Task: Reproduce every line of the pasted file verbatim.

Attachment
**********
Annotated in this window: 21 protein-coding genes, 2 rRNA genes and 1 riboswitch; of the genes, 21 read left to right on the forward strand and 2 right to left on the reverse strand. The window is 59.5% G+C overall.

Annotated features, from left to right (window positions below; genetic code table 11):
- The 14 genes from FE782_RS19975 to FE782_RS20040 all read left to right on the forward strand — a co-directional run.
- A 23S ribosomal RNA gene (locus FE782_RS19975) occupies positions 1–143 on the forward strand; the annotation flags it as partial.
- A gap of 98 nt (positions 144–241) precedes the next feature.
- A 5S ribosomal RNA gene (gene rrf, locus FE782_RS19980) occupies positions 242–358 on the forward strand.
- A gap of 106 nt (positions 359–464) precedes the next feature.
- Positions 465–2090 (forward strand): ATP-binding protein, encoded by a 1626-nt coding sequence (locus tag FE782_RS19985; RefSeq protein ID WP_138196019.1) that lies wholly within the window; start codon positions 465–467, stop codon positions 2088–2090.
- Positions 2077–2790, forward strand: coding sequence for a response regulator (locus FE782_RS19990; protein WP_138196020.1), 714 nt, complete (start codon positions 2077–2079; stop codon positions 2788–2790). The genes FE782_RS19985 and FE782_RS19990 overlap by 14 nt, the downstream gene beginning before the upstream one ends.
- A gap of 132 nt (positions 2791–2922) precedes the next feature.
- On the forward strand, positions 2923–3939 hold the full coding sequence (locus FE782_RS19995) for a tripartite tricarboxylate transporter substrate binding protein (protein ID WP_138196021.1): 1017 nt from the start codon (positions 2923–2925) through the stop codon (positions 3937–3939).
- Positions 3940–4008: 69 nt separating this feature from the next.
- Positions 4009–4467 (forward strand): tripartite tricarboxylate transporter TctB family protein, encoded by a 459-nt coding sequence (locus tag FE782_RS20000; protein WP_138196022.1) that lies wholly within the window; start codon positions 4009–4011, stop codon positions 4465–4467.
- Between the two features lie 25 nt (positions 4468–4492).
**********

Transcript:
Annotated in this window: 21 protein-coding genes, 2 rRNA genes and 1 riboswitch; of the genes, 21 read left to right on the forward strand and 2 right to left on the reverse strand. The window is 59.5% G+C overall.

Annotated features, from left to right (window positions below; genetic code table 11):
- The 14 genes from FE782_RS19975 to FE782_RS20040 all read left to right on the forward strand — a co-directional run.
- A 23S ribosomal RNA gene (locus FE782_RS19975) occupies positions 1–143 on the forward strand; the annotation flags it as partial.
- A gap of 98 nt (positions 144–241) precedes the next feature.
- A 5S ribosomal RNA gene (gene rrf, locus FE782_RS19980) occupies positions 242–358 on the forward strand.
- A gap of 106 nt (positions 359–464) precedes the next feature.
- Positions 465–2090 (forward strand): ATP-binding protein, encoded by a 1626-nt coding sequence (locus tag FE782_RS19985; RefSeq protein ID WP_138196019.1) that lies wholly within the window; start codon positions 465–467, stop codon positions 2088–2090.
- Positions 2077–2790, forward strand: coding sequence for a response regulator (locus FE782_RS19990; protein WP_138196020.1), 714 nt, complete (start codon positions 2077–2079; stop codon positions 2788–2790). The genes FE782_RS19985 and FE782_RS19990 overlap by 14 nt, the downstream gene beginning before the upstream one ends.
- A gap of 132 nt (positions 2791–2922) precedes the next feature.
- On the forward strand, positions 2923–3939 hold the full coding sequence (locus FE782_RS19995) for a tripartite tricarboxylate transporter substrate binding protein (protein ID WP_138196021.1): 1017 nt from the start codon (positions 2923–2925) through the stop codon (positions 3937–3939).
- Positions 3940–4008: 69 nt separating this feature from the next.
- Positions 4009–4467 (forward strand): tripartite tricarboxylate transporter TctB family protein, encoded by a 459-nt coding sequence (locus tag FE782_RS20000; protein WP_138196022.1) that lies wholly within the window; start codon positions 4009–4011, stop codon positions 4465–4467.
- Between the two features lie 25 nt (positions 4468–4492).